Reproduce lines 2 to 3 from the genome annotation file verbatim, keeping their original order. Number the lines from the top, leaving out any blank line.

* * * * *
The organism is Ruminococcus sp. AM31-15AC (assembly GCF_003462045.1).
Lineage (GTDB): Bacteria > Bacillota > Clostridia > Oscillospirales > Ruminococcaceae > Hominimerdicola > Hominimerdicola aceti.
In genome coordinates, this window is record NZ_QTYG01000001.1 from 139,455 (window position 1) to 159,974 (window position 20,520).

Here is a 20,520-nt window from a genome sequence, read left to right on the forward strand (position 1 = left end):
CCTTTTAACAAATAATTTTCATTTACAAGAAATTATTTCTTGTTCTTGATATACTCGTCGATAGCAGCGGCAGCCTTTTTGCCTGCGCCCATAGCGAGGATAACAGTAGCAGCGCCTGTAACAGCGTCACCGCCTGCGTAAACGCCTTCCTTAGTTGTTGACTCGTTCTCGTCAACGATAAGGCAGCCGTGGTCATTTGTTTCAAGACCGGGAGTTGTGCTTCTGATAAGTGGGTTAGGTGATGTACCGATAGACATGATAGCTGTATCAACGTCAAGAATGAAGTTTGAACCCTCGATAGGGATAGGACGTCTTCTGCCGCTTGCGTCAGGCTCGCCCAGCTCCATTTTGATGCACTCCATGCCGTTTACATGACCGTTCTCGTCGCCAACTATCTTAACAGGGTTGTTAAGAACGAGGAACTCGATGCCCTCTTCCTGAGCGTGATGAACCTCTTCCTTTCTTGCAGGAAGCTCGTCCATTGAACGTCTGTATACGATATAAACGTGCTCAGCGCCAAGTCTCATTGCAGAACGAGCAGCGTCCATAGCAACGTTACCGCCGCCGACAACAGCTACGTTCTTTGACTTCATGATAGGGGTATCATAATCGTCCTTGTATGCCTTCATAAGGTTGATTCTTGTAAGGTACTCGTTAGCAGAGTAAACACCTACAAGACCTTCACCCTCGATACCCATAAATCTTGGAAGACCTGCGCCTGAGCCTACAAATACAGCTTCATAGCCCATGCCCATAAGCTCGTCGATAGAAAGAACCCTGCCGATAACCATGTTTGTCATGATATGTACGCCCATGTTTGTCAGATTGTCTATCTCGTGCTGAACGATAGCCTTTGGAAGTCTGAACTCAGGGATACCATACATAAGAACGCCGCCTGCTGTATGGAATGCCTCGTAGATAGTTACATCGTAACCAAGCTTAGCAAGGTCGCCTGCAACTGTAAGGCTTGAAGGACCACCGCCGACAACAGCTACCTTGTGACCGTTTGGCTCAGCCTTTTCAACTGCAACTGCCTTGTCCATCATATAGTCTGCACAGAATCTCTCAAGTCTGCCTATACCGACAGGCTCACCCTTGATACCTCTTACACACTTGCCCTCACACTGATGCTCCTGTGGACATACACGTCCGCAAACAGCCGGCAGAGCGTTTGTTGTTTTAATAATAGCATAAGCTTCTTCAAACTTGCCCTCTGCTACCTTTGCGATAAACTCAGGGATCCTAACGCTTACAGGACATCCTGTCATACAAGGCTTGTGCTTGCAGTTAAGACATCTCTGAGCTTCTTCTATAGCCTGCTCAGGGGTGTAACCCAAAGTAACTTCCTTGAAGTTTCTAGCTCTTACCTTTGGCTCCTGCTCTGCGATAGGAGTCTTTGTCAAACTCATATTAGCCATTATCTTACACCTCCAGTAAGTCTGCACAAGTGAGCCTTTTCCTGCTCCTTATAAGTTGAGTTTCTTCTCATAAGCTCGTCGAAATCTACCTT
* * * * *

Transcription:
Lineage (GTDB): Bacteria > Bacillota > Clostridia > Oscillospirales > Ruminococcaceae > Hominimerdicola > Hominimerdicola aceti.
In genome coordinates, this window is record NZ_QTYG01000001.1 from 139,455 (window position 1) to 159,974 (window position 20,520).